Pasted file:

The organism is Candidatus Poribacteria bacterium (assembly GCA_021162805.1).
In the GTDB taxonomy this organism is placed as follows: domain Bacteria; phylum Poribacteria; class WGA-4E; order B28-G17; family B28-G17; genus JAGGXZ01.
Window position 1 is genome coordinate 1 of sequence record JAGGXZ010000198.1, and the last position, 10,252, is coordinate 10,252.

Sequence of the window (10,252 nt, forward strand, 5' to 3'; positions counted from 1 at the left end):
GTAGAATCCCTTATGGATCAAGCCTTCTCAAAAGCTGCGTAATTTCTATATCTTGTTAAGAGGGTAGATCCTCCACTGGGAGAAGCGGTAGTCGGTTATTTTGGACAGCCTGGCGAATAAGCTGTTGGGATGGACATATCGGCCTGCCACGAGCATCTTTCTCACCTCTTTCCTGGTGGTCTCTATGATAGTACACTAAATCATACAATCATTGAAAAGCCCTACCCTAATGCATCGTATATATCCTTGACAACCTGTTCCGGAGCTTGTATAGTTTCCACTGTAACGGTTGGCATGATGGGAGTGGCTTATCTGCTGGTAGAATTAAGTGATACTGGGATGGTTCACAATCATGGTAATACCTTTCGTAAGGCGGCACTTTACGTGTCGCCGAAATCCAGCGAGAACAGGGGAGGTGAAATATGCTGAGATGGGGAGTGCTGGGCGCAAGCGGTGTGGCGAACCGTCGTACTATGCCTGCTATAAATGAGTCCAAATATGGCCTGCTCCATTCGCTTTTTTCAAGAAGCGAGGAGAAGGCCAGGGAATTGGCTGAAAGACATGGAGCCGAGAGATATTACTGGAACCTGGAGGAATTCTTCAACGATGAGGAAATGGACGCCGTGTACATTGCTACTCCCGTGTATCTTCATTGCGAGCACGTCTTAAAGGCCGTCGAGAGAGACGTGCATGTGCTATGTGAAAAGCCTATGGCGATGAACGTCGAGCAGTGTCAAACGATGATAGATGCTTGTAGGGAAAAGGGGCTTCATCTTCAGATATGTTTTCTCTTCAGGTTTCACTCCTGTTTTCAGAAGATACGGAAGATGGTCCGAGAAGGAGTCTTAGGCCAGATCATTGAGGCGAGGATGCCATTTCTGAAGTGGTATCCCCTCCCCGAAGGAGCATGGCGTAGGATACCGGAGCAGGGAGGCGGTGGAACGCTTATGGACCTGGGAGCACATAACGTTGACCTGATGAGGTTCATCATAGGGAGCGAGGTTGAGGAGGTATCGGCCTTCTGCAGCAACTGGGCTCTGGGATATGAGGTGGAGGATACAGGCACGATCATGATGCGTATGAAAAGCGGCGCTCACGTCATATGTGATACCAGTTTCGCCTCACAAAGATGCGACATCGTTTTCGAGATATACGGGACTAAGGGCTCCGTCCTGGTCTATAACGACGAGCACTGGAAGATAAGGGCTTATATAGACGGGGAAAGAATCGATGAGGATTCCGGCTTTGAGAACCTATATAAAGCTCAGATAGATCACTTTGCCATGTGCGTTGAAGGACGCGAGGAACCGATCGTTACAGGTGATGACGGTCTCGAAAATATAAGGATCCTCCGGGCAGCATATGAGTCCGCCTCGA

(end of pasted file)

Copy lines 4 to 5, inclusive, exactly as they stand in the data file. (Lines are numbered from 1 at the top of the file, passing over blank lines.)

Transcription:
Sequence of the window (10,252 nt, forward strand, 5' to 3'; positions counted from 1 at the left end):
GTAGAATCCCTTATGGATCAAGCCTTCTCAAAAGCTGCGTAATTTCTATATCTTGTTAAGAGGGTAGATCCTCCACTGGGAGAAGCGGTAGTCGGTTATTTTGGACAGCCTGGCGAATAAGCTGTTGGGATGGACATATCGGCCTGCCACGAGCATCTTTCTCACCTCTTTCCTGGTGGTCTCTATGATAGTACACTAAATCATACAATCATTGAAAAGCCCTACCCTAATGCATCGTATATATCCTTGACAACCTGTTCCGGAGCTTGTATAGTTTCCACTGTAACGGTTGGCATGATGGGAGTGGCTTATCTGCTGGTAGAATTAAGTGATACTGGGATGGTTCACAATCATGGTAATACCTTTCGTAAGGCGGCACTTTACGTGTCGCCGAAATCCAGCGAGAACAGGGGAGGTGAAATATGCTGAGATGGGGAGTGCTGGGCGCAAGCGGTGTGGCGAACCGTCGTACTATGCCTGCTATAAATGAGTCCAAATATGGCCTGCTCCATTCGCTTTTTTCAAGAAGCGAGGAGAAGGCCAGGGAATTGGCTGAAAGACATGGAGCCGAGAGATATTACTGGAACCTGGAGGAATTCTTCAACGATGAGGAAATGGACGCCGTGTACATTGCTACTCCCGTGTATCTTCATTGCGAGCACGTCTTAAAGGCCGTCGAGAGAGACGTGCATGTGCTATGTGAAAAGCCTATGGCGATGAACGTCGAGCAGTGTCAAACGATGATAGATGCTTGTAGGGAAAAGGGGCTTCATCTTCAGATATGTTTTCTCTTCAGGTTTCACTCCTGTTTTCAGAAGATACGGAAGATGGTCCGAGAAGGAGTCTTAGGCCAGATCATTGAGGCGAGGATGCCATTTCTGAAGTGGTATCCCCTCCCCGAAGGAGCATGGCGTAGGATACCGGAGCAGGGAGGCGGTGGAACGCTTATGGACCTGGGAGCACATAACGTTGACCTGATGAGGTTCATCATAGGGAGCGAGGTTGAGGAGGTATCGGCCTTCTGCAGCAACTGGGCTCTGGGATATGAGGTGGAGGATACAGGCACGATCATGATGCGTATGAAAAGCGGCGCTCACGTCATATGTGATACCAGTTTCGCCTCACAAAGATGCGACATCGTTTTCGAGATATACGGGACTAAGGGCTCCGTCCTGGTCTATAACGACGAGCACTGGAAGATAAGGGCTTATATAGACGGGGAAAGAATCGATGAGGATTCCGGCTTTGAGAACCTATATAAAGCTCAGATAGATCACTTTGCCATGTGCGTTGAAGGACGCGAGGAACCGATCGTTACAGGTGATGACGGTCTCGAAAATATAAGGATCCTCCGGGCAGCATATGAGTCCGCCTCGA